Monocytes cannot be delivered allogeneically. There are researchers working to develop inducible pluripotent stem cells that could be used to generate monocytes with their memories “stripped”. So it may be possible someday to generate off-the-shelf monocytes. MSC therapies certainly can be allogeneic, although we are currently using these to educate autologous cells. We are very interested in the direct delivery of allogeneic MSCs and have some interesting preclinical data with these cells.

DA: Could you tell me a little bit about the criteria for patient enrollment for the phase I trial?

AP: The inclusion criteria for this trial were people with no previously diagnosed lung disease that, after recovering from COVID-19 were diagnosed — by a respiratory multidisciplinary team — with interstitial fibrotic lung disease. We are collaborating with Dr. Alex West, who leads our excellent Interstitial Lung Disease service at King’s Health Partners. Five of his patients were recruited for the phase I study, which is primarily to evaluate the safety of the cell therapy. Follow-up investigations are being conducted for each patient at three months, six months and 12 months.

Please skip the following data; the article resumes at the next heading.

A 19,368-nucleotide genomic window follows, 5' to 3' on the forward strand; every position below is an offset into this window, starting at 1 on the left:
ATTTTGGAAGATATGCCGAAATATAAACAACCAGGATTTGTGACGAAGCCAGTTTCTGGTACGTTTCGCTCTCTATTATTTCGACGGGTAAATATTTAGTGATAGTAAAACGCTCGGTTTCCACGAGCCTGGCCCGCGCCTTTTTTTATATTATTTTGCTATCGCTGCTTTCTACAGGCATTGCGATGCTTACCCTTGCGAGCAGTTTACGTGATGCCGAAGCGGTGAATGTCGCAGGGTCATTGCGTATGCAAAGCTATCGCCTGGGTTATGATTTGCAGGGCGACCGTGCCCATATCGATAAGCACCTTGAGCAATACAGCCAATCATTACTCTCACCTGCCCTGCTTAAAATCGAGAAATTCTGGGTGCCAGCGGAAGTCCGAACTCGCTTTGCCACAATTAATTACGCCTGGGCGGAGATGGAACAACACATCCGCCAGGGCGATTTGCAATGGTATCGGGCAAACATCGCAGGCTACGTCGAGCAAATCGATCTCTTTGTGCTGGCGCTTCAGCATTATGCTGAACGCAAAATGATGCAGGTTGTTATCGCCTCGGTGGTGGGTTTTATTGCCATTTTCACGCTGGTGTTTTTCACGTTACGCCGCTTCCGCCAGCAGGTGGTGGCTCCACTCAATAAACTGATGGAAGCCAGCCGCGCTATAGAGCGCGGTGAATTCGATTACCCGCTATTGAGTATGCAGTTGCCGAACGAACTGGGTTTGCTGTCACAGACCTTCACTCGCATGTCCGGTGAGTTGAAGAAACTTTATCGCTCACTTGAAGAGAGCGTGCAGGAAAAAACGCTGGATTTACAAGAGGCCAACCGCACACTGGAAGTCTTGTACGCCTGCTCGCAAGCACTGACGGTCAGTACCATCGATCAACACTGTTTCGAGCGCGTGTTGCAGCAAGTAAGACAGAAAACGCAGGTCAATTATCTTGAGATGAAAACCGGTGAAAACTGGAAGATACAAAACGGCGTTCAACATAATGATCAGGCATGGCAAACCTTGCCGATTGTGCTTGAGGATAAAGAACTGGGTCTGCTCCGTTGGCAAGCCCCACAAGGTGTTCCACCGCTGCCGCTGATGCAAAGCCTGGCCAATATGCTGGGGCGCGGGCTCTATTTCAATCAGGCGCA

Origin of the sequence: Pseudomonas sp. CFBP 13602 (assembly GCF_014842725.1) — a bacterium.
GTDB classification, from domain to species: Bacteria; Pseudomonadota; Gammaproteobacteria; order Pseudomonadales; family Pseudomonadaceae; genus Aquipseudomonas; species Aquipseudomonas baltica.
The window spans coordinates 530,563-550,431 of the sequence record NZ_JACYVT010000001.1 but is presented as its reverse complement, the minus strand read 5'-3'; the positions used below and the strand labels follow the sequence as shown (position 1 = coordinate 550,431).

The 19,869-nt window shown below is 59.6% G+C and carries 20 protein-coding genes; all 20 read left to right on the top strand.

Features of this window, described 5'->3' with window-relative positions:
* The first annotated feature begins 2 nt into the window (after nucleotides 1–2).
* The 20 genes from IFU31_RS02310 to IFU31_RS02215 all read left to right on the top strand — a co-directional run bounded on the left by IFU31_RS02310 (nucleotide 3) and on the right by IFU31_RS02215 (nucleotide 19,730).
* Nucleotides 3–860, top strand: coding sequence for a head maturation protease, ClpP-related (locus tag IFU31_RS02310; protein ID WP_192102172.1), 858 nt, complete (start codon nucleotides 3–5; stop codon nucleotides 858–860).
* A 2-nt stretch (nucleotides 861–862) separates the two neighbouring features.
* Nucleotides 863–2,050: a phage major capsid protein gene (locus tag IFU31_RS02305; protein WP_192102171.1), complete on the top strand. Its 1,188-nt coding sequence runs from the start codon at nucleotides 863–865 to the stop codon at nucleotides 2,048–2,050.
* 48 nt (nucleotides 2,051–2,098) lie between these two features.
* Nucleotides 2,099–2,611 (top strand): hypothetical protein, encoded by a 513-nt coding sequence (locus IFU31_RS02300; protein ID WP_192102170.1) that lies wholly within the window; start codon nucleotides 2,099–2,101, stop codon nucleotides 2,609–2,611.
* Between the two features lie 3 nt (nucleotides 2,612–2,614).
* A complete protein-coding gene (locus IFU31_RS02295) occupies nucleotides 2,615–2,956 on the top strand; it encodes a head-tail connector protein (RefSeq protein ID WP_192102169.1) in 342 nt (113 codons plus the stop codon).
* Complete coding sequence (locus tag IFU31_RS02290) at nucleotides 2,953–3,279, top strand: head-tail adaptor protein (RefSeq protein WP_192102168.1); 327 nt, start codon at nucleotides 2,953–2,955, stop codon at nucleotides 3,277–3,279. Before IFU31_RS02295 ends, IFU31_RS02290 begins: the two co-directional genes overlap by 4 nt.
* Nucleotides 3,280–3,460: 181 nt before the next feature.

We began recruiting at the end of April 2021 and completed all five treatments in June 2021. That is quite rapid, which can partially be attributed to the desire of these incredible patients (who have already been through so much) to participate in the study. They were all otherwise healthy people who now really struggle with the usual activities of daily living.

DA: Have you yet established the ultimate clinical endpoints for the later-phase trials?

AP: Yes. For this trial, patients undergo lung function tests at three months, six months, and one year. They are also completing six-minute walk tests and quality-of-life questionnaires. At six months and one year, they will each also have a CT scan of their lungs.

These are the typical endpoints in clinical trials for other types of lung fibrosis, so we are following that model. A later-phase trial would be very similar in the sense that we would have very early follow-up with a clinical test for lung function, which is the main test to show efficacy, as well as high-resolution CT scans.

DA: Are there any others you would like to acknowledge — colleagues, funding groups, additional stakeholders — that have helped to make the development of this novel cell therapy possible?